In late December 2011 I was hired to come on board a small, grant-funded pilot program being administered out of Monroe Community College (MCC) in Rochester, NY. I work part time as an adjunct instructor there. Funded by the Chase Manhattan Foundation, the program is called The East High College Readiness Program(EHCRP). Because so many students are coming out of high schools without the requisite skills in Math and English, the idea for EHCRP was to take a group of students in their junior year and give them extra instruction and practice after school to make them “college ready” in terms of their Math and English skills. We started by giving them the placement test that MCC uses to assess the readiness of incoming students, The Accuplacer Test, which is produced online by the College Board. Students who tested into the “sweet spot” of the scores–not so high they won’t need remediation, and not so low that we would not be able to remediate them–were offered admission into (EHCRP). About 120 students took the test; 51 scored appropriately and were offered admission, and of the 51 students, we had 24 apply and come to the program.
I have a fair amount of experience working with urban students in after school programs in the Rochester area. I have worked for the Monroe Community College Upward Bound Program in a variety of capacities for the last seven years. I have also been peripherally involved in MCC’s STEP (Science & Technology Entry Program) over the last four years. During that time I’ve gotten a good feeling for the student population, and I have a good sense of what’s involved in setting up and running an after school program and what kinds of things are needed to make these programs successful.
Trying to get EHCRP off the ground in a brief period of time, the big hurdle we all anticipated was how we were going to make a remedial math and English after school program attractive to kids. To put things into perspective, this program asks kids to come and do two hours of math and English three times a week after they have already had a full school day. Programs like Upward Bound and STEP rely on coordination with parents to, in effect, “enforce” student participation. But this requires a fair amount of planning time and coordination, as well as parent participation and goodwill. Starting planning the program in January for a start date in the end of February meant that this approach was unfeasible. So the question was how were we going to get students to come, and how were we going to get them to keep coming back? The answer that we all arrived at was, “Well, it has to be fun.” We all realized that if the program was fun, students would come and keep coming back.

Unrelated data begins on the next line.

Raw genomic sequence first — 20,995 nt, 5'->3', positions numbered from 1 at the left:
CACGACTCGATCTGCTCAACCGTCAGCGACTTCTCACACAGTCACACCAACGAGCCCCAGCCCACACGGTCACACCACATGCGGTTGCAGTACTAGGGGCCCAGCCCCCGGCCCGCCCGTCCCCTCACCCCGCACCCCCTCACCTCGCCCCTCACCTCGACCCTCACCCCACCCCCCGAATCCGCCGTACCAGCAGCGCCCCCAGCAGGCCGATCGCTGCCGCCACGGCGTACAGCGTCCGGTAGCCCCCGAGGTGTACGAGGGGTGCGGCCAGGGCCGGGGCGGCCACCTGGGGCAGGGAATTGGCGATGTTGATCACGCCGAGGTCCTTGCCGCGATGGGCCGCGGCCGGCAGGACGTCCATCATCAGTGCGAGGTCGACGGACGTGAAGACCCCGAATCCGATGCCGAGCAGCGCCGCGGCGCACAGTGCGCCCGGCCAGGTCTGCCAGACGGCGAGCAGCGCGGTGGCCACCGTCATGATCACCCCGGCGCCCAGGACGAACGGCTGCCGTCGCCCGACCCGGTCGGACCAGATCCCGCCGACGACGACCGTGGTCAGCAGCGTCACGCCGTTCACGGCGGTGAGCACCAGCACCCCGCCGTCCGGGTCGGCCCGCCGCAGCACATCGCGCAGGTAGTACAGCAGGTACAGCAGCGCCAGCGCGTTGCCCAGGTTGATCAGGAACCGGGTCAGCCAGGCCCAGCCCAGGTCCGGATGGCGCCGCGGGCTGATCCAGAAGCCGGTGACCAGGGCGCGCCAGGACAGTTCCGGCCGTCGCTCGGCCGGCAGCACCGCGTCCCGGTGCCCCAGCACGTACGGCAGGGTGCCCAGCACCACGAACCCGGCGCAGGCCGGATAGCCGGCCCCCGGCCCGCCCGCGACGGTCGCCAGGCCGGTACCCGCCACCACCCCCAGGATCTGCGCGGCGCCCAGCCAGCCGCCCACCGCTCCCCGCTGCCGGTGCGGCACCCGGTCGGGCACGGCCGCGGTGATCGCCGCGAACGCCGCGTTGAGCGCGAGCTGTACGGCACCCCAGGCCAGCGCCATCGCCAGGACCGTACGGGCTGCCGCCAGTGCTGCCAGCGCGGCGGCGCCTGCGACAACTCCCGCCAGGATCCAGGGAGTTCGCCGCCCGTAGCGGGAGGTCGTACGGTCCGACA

But how does one teach remedial mathematics and English for six hours a week and make it fun?
Six months ago, I would not have had a proper response to this question, but the week before this question was first posed to me, a friend, Liz Lawley, who is a Professor of Interactive Games and Media at the Rochester Institute of Technology (RIT), posted a link to a book on Facebook, entitled, “The Multiplayer Classroom” by Lee Sheldon. Another friend of mine, Stephen Jacobs, also of the Department of Interactive Games and Media at RIT had been telling me about Lee Sheldon’s work piecemeal for some time, but at the time I did not have the question to which Sheldon’s work would be the answer.
So when we first met to discuss the planning of the EHCRP, I was able to say to the other program participants that I thought that I had a solution to the question of how we were going to motivate student participation–make the program a game. (continued)